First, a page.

CFHI is seeking a diverse pool of applicants for the Alumni Advisory Board of a variety of professional fields, education levels, and backgrounds. In addition, CFHI welcomes all skills including graphic design, social media, event planning, etc. AAB members will be a voice for their CFHI host community, therefore applicants will be chosen from CFHI’s 7 country sites—Argentina, Ecuador, Bolivia, India, Mexico, South Africa and Uganda.
Applications for CFHI’s inaugural Alumni Advisory Board are due by April 1st and can be filled out here. A committee consisting of CFHI Staff and Board of Directors will select AAB members for the 2015-2017 term by June 2015.
Q. How did you hear about CFHI? What attracted you to the Uganda program?
I heard about CFHI through the study abroad program at Northern Arizona University. CFHI was highly recommended to me. It had always been a passion of mine to volunteer in Africa and experience the culture there—that is what attracted me to the Uganda program.
Q. What were your goals going in to the program? How did CFHI help you in achieving those?
My goals going into the program were really to gain knowledge—whether that be medical or healthcare knowledge, or knowledge of a different culture and how people live, eat, dance, work, etc. in a country completely foreign to me. CFHI helped me accomplish these goals. Their partner organization in Kabale has some very special staff members who were willing to teach me so much. They allowed me to ask any question, explained everything about the people of Uganda and their culture, and made me feel very comfortable.
Q. How did the program impact you?
The program impacted me greatly. It solidified my goals of wanting to go into a healthcare career because I learned how much I love working with patients. I also feel more worldly. I now know so much about a country in Africa where very few Americans travel to. I know about the people, the food, the music, and the languages of Uganda. I saw how amazing the people that live there are, how simply they live, and how much they enjoy life no matter how hard it is. The people there inspired me to live my life like them and to never take anything you have for granted.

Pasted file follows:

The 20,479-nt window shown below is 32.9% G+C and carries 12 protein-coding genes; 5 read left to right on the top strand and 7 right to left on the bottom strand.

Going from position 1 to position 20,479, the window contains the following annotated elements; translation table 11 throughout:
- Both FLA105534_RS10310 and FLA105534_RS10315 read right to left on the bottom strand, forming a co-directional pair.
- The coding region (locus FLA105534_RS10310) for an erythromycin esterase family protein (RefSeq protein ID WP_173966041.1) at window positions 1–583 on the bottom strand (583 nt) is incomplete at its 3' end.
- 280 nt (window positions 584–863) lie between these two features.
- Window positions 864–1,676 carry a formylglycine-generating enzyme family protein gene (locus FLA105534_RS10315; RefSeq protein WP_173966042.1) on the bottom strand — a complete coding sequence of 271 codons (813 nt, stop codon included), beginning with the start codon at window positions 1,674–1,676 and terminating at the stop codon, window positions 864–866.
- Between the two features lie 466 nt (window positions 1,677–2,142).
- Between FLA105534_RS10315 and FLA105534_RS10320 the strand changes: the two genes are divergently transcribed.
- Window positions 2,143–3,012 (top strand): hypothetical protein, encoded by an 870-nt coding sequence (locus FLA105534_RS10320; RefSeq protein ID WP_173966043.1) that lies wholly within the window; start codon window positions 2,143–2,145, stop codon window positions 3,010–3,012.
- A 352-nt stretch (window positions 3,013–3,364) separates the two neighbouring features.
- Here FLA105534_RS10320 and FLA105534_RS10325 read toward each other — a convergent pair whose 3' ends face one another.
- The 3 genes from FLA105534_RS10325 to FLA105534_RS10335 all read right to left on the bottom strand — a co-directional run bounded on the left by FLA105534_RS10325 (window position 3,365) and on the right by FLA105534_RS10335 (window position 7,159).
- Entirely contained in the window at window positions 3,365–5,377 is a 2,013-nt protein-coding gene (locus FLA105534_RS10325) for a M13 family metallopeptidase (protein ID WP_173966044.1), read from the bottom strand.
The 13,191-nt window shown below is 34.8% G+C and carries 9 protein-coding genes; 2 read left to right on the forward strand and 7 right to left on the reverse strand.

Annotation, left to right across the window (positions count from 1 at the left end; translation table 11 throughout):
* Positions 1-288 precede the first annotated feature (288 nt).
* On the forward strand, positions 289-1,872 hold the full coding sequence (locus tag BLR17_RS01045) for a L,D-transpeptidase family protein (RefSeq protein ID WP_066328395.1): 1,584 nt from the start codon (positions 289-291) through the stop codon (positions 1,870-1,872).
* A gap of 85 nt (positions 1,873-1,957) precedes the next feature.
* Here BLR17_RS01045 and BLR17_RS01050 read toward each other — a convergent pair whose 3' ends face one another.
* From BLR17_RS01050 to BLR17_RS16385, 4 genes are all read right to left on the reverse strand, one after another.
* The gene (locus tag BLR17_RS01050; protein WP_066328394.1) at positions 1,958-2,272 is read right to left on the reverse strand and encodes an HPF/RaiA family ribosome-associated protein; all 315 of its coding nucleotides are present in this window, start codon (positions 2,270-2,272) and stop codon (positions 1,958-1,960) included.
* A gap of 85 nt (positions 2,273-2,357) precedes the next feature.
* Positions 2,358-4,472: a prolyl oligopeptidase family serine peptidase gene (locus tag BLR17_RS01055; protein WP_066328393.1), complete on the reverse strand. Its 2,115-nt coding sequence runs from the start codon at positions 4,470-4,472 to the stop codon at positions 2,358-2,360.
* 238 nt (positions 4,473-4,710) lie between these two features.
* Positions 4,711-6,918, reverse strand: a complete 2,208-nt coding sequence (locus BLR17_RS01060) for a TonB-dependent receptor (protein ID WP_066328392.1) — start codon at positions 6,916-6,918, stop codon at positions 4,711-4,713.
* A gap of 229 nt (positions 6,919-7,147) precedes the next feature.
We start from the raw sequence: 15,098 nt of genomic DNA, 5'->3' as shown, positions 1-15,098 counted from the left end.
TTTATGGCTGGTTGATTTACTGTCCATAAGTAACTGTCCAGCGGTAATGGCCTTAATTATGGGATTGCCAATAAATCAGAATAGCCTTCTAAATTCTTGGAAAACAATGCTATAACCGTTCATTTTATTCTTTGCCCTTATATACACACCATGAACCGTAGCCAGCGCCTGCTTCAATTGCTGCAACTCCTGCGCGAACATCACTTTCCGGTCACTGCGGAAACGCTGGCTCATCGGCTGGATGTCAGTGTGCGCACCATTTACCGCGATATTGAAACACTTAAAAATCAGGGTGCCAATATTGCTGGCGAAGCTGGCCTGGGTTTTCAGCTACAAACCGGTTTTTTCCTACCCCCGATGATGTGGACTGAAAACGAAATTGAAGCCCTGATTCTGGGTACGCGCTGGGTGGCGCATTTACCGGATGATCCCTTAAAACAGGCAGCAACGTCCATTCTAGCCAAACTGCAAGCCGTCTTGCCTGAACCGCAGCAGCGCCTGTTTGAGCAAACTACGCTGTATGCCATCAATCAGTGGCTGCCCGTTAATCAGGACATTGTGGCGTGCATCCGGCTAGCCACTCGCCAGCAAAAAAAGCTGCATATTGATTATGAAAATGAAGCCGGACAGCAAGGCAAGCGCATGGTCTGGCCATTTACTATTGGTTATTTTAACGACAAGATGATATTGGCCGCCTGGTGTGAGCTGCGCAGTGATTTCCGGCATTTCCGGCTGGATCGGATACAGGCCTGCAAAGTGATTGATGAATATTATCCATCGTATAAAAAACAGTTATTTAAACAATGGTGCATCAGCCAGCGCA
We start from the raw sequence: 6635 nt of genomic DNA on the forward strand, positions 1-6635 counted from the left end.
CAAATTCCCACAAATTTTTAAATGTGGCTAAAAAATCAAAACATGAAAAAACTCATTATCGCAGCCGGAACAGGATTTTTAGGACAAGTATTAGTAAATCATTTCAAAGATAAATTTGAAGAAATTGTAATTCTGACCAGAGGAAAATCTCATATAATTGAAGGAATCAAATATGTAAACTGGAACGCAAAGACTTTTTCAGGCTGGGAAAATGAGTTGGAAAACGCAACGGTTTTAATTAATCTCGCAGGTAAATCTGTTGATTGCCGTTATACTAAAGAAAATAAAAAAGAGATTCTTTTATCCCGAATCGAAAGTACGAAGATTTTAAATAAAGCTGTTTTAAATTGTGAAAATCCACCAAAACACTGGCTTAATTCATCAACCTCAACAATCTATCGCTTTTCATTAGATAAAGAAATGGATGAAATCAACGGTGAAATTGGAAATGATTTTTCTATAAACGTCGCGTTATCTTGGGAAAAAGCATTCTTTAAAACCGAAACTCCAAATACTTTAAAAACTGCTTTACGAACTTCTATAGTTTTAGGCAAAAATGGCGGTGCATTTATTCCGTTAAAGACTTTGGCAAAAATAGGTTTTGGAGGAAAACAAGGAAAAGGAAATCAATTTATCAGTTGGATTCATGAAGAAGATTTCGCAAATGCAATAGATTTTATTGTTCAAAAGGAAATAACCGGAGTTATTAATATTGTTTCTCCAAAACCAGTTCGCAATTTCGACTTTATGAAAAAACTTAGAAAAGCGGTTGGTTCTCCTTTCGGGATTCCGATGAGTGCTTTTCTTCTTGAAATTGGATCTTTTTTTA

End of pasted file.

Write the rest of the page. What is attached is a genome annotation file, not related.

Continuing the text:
Q. What were the highlights of your experience?
I have so many highlights of my time in Uganda. One highlight would be heading down to the clinic everyday, excited to see the staff and looking forward to what I was going to learn or see that day. The relationships that I established with the staff are another highlight. We had amazing conversations and always had so much fun. Other highlights include traveling to villages for outreaches to treat people who could not make it to the main clinic in Kabale, hiking the Muhavura Volcano in Kisoro, and going on a safari in Queen Elizabeth National Park.
Q. How has the program changed your perception of health?
I now understand the diversity of health. Health in Uganda is very different than health in America, yet there are many similarities. There are diseases unique to East Africa that I was able to see and study. There are also differences in the way people are treated and diagnosed for these conditions. The diagnostic tests in Uganda are much more limited, therefore many cases are not solved. Certain conditions and diseases that are treated easily in America are not easily treated in Uganda and are sometimes fatal because people do not have the money to pay for healthcare services or because they wait until that last minute to get checked out.
Q. Who was the most inspiring person you met on the program?
The most inspiring person I met was Allen. He is a medical officer who works under Dr. Anguyo at the KIHEFO clinic and he is the preceptor who I shadowed. He has such a passion to help and treat others. The clinic is very understaffed and Allen wants to go back to school to become more qualified in certain areas such as radiology, so that he can help the clinic even more. While he treated patients, he was so patient and always took the time to explain things to me. Overall, he was a great teacher and such a passionate healthcare worker.
Q. How has your worldview changed?
I knew so little of Uganda and even the continent of Africa before my trip. Africa is not at all like what is portrayed of it on the news. Obviously there are parts with war, disease, and extreme poverty, but there are also amazing things about Africa that I was able to see. I no longer associate one country of Africa with the whole continent. Each country is unique.
Special thanks to Alana D'Onofrio for allowing us to interview her for this post.
For those who have participated in a service-learning trip abroad, you understand how life changing it can be. Visiting and learning from a community and culture different from your own can affect you in deep and meaningful ways. But programs and experiences vary widely. Some may claim opportunities for personal and professional growth, yet transparency and best practices are not always the reality on the ground. Also undermining quality, few programs provide true long-term benefits to the host community. One way that medical service-learning trips, or global health electives, can ensure quality is by applying a competency-based framework.